[Marxism] Black use of Internet increases

Louis Proyect lnp3 at panix.com
Fri Mar 31 07:47:28 MST 2006

NY Times, March 31, 2006
Blacks Turn to Internet Highway, and Digital Divide Starts to Close

African-Americans are steadily gaining access to and ease with the 
Internet, signaling a remarkable closing of the "digital divide" that many 
experts had worried would be a crippling disadvantage in achieving success.

Civil rights leaders, educators and national policy makers warned for years 
that the Internet was bypassing blacks and some Hispanics as whites and 
Asian-Americans were rapidly increasing their use of it.

But the falling price of laptops, more computers in public schools and 
libraries and the newest generation of cellphones and hand-held devices 
that connect to the Internet have all contributed to closing the divide, 
Internet experts say.

Another powerful influence in attracting blacks and other minorities to the 
Internet has been the explosive evolution of the Internet itself, once 
mostly a tool used by researchers, which has become a cultural crossroad of 
work, play and social interaction.

Studies and mounting anecdotal evidence now suggest that blacks, even some 
of those at the lower end of the economic scale, are making significant 
gains. As a result, organizations that serve African-Americans, as well as 
companies seeking their business, are increasingly turning to the Internet 
to reach out to them.

"What digital divide?" Magic Johnson, the basketball legend, asked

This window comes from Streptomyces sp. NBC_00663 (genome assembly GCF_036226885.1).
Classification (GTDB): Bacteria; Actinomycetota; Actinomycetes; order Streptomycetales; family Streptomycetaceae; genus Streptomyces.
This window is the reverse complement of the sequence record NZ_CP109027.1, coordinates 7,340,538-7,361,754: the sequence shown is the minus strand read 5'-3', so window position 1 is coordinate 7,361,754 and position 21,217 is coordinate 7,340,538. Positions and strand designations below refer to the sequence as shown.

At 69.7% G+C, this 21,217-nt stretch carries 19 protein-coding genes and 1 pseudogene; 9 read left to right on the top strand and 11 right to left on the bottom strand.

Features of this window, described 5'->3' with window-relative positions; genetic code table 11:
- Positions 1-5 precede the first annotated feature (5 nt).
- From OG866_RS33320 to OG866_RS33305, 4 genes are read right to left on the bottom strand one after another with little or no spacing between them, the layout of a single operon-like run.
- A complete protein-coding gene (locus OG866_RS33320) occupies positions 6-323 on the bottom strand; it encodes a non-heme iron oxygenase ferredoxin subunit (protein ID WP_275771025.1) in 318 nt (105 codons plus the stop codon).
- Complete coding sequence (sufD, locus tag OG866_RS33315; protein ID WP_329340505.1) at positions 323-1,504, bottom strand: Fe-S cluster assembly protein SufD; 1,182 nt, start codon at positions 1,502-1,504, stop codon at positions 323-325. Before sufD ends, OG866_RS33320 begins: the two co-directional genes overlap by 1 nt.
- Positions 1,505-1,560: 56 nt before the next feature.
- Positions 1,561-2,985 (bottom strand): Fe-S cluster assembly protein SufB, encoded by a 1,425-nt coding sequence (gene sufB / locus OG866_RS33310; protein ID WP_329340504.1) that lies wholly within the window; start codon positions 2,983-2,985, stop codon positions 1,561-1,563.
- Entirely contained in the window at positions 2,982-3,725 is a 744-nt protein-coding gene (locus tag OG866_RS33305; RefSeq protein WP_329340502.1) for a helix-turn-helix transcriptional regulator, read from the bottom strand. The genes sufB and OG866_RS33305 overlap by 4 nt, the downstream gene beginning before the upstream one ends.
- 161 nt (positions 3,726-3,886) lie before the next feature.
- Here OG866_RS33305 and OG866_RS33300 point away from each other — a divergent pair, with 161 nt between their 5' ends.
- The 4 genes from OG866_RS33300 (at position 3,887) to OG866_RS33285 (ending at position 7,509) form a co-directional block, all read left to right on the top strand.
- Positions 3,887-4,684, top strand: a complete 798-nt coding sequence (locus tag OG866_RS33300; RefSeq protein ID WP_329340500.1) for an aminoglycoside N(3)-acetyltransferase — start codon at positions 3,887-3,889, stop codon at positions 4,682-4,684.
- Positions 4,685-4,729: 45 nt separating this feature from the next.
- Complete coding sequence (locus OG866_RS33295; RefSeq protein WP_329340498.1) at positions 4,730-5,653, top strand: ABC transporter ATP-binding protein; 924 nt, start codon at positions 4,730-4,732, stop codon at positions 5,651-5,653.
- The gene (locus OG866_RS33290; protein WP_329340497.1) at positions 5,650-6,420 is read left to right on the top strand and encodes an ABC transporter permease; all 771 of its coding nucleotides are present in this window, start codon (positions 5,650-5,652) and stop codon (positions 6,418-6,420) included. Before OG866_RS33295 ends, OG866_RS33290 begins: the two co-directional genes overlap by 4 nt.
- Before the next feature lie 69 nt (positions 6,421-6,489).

rhetorically in an interview about his new Internet campaign deal with the 
Ford Motor Company's Lincoln Mercury division to use the Internet to 
promote cars to black prospective buyers.

The sharpest growth in Internet access and use is among young people. But 
blacks and other members of minorities of various ages are also merging 
onto the digital information highway as never before.

According to a Pew national survey of people 18 and older, completed in 
February, 74 percent of whites go online, 61 percent of African-Americans 
do and 80 percent of English-speaking Hispanic-Americans report using the 
Internet. The survey did not look at non-English-speaking Hispanics, who 
some experts believe are not gaining access to the Internet in large numbers.

In a similar Pew survey in 1998, just 42 percent of white American adults 
said they used the Internet while only 23 percent of African-American 
adults did so. Forty percent of English-speaking Hispanic-Americans said 
they used the Internet.

Despite the dissolving gap, some groups like the Intel Computer Clubhouse 
Network, which introduces digital technologies to young people, say the 
digital divide is still vast in more subtle ways. Instant messaging and 
downloading music is one thing, said Marlon Orozco, program manager at the 
network's Boston clubhouse, but he would like to see black and Hispanic 
teenagers use the Internet in more challenging ways, like building virtual 
communities or promoting their businesses.

Vicky Rideout, vice president of the Henry J. Kaiser Family Foundation,